About 5 miles west of Warm Springs is the Hidden Valley Recreation Area within the GWNF. At Hidden Valley is a bed & breakfast housed in a restored antebellum mansion. We've only seen the mansion from the outside, but it looks like a marvelous place to spend an afternoon, evening, and morning, with a soak in the Jefferson Pools preceding the stay, succeeding it, or both.

    Just inside West Virginia, west of US 220, is Seneca Rocks Recreation Area. Seneca Rocks will be festooned with rock climbers on fair weather days, there is a nice museum/visitor center, and some easy to difficult hiking trails. Access is from Franklin, WV on the south and Petersburg, WV on the north. From either direction, access back to the Shenandoah Valley is good and takes between 1 and 2 hours.

    Have fun planning your late Spring trip to the mountains of Virginia!


  3. #3
    Join Date
    Jan 1998
    Las Vegas, Nevada

    Default Allegahnie must-sees

    Foy, thanks for the great run-down of some of the must-see places in in the Allegahnies!


  4. #4


    Not too far from Dulles International Airport are a few towns worth exploring if you'd like an adjustment day -- Harper's Ferry and Shepherdstown. The Bavarian Inn in Shepherdstown is a nice place to stay.

  5. Default

    Hi Foy,
    Thanks for your detailed advice - really appreciated.
    Will work from this as a starting point as I develop the plans.

  6. Default

    Hi Foy,
    here's what I've planned. Would appreciate your thoughts as to whether this would be nice a leisurely, as I'll be driving slowly (used to driving on other side of the road) and don't want more than a few hours a day in the car:
    From Dulles, well head toward Front Royal and then South on Skyline Drive. We'll stay overnight on May 29th at Skyland. Day 2 we'll continue South on the SD till the 64, the go west through Staunton onto the 254 to Buffalo Gap. Then South on the 42 to Goshen, where we'll go West on the 39 to Warm Spring and stay overnight (May 30) at the Warn Springs Inn. On day 3 after 'taking the waters' at the springs, we'll continue West on the 39 to the 600 (Bolars Draft Road) and take that around the West side of Lake Moomaw. We'll then retrace back up the 600 and 39 toward Warm Springs, and pick up the 220 going North. We'll follow 220 across into W.VA, then take the 33 East near Franklin and stop over (May 31) in Harrisburg (stay at Courtyard, as I'm a Marriott rewards member). On Day 4 (June 1) we'll go North n the 81, then pick up the 66 near Strasburg and return the hire car to Dulles mid afternoon June 1st.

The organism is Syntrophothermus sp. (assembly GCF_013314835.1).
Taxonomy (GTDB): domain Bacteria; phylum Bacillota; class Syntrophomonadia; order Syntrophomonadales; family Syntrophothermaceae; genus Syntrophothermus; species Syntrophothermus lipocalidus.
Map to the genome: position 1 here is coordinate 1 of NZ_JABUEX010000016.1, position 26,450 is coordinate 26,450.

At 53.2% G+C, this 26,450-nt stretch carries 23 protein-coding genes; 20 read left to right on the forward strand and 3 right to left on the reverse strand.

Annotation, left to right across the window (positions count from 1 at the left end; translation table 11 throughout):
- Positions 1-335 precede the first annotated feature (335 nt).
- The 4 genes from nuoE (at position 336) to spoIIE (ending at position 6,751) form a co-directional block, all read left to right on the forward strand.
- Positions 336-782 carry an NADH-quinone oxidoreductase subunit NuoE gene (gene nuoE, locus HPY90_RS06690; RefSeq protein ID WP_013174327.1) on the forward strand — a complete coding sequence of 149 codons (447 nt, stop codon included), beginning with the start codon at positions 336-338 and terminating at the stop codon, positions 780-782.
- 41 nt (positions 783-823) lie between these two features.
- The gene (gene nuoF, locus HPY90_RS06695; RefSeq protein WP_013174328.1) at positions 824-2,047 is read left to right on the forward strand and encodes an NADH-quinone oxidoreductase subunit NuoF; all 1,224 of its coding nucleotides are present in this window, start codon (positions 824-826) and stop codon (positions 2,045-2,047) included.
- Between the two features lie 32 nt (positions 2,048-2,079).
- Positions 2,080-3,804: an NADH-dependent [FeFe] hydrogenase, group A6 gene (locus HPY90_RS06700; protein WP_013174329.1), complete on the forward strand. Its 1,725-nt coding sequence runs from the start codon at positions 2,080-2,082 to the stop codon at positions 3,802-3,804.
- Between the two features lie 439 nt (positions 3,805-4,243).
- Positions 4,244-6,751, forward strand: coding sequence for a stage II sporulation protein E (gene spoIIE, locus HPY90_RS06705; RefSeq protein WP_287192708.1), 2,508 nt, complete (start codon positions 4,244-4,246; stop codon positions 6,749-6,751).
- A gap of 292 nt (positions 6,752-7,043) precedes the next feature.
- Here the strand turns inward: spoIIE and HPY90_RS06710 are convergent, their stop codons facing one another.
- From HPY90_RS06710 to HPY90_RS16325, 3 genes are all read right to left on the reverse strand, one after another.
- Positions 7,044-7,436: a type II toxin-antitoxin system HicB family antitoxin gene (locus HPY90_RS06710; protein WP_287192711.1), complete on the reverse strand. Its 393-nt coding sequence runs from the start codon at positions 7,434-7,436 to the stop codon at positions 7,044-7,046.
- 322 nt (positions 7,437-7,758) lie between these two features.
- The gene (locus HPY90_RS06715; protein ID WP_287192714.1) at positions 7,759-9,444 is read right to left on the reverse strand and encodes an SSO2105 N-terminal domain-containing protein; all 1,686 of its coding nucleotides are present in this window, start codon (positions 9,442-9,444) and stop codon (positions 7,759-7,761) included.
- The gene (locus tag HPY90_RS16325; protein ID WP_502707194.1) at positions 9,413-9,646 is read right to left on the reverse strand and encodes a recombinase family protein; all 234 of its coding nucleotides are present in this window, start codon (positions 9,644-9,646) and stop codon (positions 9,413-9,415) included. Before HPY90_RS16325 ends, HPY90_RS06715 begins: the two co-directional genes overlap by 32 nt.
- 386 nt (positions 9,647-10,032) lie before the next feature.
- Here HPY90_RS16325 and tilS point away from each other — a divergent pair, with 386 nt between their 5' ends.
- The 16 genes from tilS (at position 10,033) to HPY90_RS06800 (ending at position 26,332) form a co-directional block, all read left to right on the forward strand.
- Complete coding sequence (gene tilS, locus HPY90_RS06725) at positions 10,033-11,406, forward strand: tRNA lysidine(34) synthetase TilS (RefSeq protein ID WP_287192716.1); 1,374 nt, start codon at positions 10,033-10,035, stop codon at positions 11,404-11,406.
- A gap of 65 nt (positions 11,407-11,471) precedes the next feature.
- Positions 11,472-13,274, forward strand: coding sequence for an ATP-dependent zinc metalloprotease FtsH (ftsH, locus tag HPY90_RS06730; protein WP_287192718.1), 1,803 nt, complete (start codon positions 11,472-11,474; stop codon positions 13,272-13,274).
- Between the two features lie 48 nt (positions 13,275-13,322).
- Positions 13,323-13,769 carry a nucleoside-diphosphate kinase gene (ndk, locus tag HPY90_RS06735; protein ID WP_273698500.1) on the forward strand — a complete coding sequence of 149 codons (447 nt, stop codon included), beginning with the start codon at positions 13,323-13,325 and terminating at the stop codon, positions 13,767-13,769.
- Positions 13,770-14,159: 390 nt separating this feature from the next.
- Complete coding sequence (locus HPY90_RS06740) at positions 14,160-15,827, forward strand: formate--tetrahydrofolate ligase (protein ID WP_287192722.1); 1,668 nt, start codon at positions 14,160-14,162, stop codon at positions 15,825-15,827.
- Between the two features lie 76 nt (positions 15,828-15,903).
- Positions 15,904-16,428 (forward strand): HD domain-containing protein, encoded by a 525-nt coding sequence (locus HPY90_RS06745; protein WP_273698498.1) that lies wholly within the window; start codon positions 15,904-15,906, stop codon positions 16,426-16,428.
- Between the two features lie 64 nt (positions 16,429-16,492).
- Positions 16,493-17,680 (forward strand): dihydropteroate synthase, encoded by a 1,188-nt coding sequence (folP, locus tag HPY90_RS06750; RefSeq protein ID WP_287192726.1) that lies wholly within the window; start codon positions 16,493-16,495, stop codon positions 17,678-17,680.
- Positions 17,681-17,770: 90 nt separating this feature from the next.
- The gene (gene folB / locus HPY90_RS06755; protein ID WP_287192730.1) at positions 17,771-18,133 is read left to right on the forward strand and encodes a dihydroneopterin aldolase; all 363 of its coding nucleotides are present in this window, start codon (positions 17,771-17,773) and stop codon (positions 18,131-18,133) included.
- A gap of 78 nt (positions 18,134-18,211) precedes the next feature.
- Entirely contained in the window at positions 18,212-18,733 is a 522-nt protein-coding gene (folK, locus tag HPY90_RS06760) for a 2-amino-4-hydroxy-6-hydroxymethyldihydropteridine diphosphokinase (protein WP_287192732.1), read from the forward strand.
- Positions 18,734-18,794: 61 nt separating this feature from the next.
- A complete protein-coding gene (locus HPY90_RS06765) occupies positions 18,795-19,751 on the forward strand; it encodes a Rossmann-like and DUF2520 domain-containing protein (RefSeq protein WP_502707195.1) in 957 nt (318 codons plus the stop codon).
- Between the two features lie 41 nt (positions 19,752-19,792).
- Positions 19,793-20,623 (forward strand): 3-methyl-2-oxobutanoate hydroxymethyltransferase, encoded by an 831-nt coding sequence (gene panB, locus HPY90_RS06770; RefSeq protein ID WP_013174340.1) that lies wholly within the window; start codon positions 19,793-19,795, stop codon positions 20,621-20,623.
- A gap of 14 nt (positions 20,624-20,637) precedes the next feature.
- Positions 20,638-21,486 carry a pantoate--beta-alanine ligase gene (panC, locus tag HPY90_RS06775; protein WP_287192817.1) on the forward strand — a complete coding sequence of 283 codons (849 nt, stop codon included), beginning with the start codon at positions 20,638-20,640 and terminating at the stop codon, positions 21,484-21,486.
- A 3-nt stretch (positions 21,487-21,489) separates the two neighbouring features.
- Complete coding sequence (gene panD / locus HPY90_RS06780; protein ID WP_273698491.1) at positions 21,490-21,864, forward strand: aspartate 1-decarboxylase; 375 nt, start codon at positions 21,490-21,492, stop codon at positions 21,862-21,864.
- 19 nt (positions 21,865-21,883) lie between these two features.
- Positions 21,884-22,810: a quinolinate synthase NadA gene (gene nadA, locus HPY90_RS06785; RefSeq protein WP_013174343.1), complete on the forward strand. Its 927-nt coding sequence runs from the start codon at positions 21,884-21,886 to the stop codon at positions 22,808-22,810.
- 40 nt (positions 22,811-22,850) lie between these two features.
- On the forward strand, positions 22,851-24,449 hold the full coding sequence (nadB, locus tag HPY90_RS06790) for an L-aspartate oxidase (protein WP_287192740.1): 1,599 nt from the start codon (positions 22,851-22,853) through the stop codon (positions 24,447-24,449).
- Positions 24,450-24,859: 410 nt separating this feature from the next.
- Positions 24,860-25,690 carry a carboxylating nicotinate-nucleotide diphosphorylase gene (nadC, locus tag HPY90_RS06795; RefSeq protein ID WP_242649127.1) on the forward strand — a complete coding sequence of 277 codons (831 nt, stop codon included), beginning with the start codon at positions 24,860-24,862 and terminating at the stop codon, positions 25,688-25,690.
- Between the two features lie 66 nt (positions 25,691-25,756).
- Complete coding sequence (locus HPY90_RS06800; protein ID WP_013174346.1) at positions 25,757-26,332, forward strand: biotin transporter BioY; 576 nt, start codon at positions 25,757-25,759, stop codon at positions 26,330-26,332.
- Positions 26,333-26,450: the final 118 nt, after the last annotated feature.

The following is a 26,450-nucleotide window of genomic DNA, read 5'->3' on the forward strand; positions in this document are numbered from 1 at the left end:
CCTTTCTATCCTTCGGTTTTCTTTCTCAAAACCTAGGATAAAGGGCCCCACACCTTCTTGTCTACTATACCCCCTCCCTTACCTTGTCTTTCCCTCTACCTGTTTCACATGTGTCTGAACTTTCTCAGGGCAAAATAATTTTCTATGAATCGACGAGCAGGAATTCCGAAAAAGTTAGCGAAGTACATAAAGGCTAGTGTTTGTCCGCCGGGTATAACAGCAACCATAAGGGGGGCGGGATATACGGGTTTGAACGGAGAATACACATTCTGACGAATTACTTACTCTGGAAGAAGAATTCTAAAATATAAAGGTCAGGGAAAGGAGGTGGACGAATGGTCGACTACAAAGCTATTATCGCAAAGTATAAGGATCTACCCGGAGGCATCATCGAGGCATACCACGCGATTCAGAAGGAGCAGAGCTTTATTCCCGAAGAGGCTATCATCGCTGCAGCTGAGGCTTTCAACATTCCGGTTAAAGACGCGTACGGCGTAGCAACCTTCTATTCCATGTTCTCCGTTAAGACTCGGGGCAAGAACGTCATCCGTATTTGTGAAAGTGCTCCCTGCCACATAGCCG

cheers, Leigh

  7. #7

    Default A very nice and leisurely drive

    Hello Leigh,

    I think you've sketched out a perfectly delightful drive and one which can be done at a very relaxed pace. I have not driven VA 42 from Buffalo Gap to VA 39, so I am envious of your plan to take that drive through the Alleghanies.

    I believe the Warm Springs Inn is housed in a converted gristmill and has a small restaurant/cafe'/bar attached. Warm Springs is a very small village, but Hot Springs, with the Omni Homestead Resort, is just 5 miles south down US 220.

    I LIKE the idea of driving down VA 600 to Lake Moomaw. That's another piece of the Alleghanies I have not seen. If I'm not mistaken, it's a gravel road, or at least the far end of it is. But no worries, graded gravel roads are traversed by standard automobiles all the time. And you should have no difficulty in reaching Harrisonburg along I-81 towards the end of that day, though you'll probably want to plan on a somewhat early start from Warm Springs, where I'd guess the Lake Moomaw out-and-back would run at least 2 hours, perhaps a little more.

    The only other thing I'd suggest is to allow for some DC area traffic congestion on your final leg from Harrisonburg to Dulles. That can be challenging even in the middle of the day.

    Best regards,